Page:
The prevalence of type 2 diabetes amongst Aboriginal people is between 10 - 30 percent - around 24 times that of non-Aboriginal Australians. The onset of diabetes in Aboriginal people occurs at much younger ages and Aboriginal people experience much higher rates of diabetes related complications including renal failure, amputation and loss of vision.
By focussing on increasing awareness and understanding of diabetes in Aboriginal communities’, the prevention of type 2 diabetes is possible. Research has shown that by eating healthy, being physically active and maintaining a healthy weight, the risk of developing type 2 diabetes can be reduced by up to 60 percent.
Diabetes WA, supported by Bandyup Womens’ Prison, Desert Feet and True Blue, sought to address this issue and increase awareness of diabetes prevention messages amongst Aboriginal children of school age, through the development of a culturally relevant storybook. The storybook, Gary Goanna Goes Healthy, promotes the key messages - eat healthy, choose water and keep fit and the development of the storybook was done in consultation with rural and metropolitan communities.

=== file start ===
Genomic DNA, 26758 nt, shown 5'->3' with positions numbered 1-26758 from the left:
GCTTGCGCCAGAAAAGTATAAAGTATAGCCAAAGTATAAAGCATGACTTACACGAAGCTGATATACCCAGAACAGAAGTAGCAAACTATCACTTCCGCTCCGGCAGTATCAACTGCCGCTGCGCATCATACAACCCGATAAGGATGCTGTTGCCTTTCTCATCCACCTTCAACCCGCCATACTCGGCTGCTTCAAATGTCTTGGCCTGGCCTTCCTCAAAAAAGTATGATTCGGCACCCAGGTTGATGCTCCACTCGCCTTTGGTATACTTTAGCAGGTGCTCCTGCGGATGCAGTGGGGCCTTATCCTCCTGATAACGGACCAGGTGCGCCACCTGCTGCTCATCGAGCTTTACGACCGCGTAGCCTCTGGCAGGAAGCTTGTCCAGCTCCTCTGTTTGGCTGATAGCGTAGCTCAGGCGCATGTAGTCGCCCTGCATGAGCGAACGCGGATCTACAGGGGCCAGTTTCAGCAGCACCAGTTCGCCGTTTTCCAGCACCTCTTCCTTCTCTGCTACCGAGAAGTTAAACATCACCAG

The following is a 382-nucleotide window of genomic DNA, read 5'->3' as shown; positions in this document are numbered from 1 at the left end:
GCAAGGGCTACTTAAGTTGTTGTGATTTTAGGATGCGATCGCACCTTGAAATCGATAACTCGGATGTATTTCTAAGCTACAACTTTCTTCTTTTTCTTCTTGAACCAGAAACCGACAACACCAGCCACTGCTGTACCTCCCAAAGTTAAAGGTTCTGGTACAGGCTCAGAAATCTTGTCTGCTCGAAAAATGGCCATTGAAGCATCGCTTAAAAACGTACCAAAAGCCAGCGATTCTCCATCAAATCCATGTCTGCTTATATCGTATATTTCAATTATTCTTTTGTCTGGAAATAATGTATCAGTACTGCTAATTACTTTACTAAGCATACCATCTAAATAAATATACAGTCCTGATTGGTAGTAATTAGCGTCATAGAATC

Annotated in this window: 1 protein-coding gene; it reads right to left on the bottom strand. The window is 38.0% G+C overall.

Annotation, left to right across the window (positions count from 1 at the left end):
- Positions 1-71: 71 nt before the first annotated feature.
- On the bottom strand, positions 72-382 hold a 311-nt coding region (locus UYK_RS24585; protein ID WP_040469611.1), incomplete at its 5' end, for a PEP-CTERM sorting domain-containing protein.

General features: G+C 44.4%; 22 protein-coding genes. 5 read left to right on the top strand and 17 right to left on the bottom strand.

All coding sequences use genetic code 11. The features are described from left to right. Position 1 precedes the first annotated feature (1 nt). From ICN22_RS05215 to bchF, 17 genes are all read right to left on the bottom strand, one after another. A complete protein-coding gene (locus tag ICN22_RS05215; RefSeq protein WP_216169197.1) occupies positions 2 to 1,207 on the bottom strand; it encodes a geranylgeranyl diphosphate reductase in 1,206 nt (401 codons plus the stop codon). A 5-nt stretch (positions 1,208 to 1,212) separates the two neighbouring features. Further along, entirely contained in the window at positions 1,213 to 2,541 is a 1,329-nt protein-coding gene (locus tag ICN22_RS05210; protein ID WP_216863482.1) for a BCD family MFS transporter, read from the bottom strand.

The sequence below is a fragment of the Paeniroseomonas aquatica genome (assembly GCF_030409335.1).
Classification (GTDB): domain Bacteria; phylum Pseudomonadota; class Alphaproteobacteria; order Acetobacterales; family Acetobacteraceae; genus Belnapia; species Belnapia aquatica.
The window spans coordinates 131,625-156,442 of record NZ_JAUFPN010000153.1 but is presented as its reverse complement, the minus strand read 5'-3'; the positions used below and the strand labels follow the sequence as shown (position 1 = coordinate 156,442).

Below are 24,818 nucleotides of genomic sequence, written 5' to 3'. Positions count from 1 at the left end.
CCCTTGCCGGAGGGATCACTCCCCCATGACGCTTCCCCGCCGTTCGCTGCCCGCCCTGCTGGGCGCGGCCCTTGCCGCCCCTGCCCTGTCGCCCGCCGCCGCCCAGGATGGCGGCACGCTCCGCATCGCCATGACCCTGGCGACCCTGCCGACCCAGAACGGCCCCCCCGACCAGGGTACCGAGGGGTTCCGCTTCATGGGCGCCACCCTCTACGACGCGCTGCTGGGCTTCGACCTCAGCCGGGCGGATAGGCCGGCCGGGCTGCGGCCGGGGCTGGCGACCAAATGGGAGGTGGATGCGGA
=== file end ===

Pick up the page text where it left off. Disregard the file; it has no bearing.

A partnership with Bandyup Women’s Prison enabled Diabetes WA to create a culturally appropriate, entertaining, creative storybook that features a unique fusion of contemporary and Aboriginal artwork.
Diabetes WA currently has 10,000 copies of the books which will be available to Aboriginal communities state-wide and distributed to schools with an Aboriginal population, libraries, health institutions and centres to support the Diabetes WA team in their initiatives.
For more information about Gary Goanna Goes Healthy, or to obtain copies of the book, please contact the Diabetes WA Aboriginal Health Team via Aboriginalhealth@diabeteswa.com.au.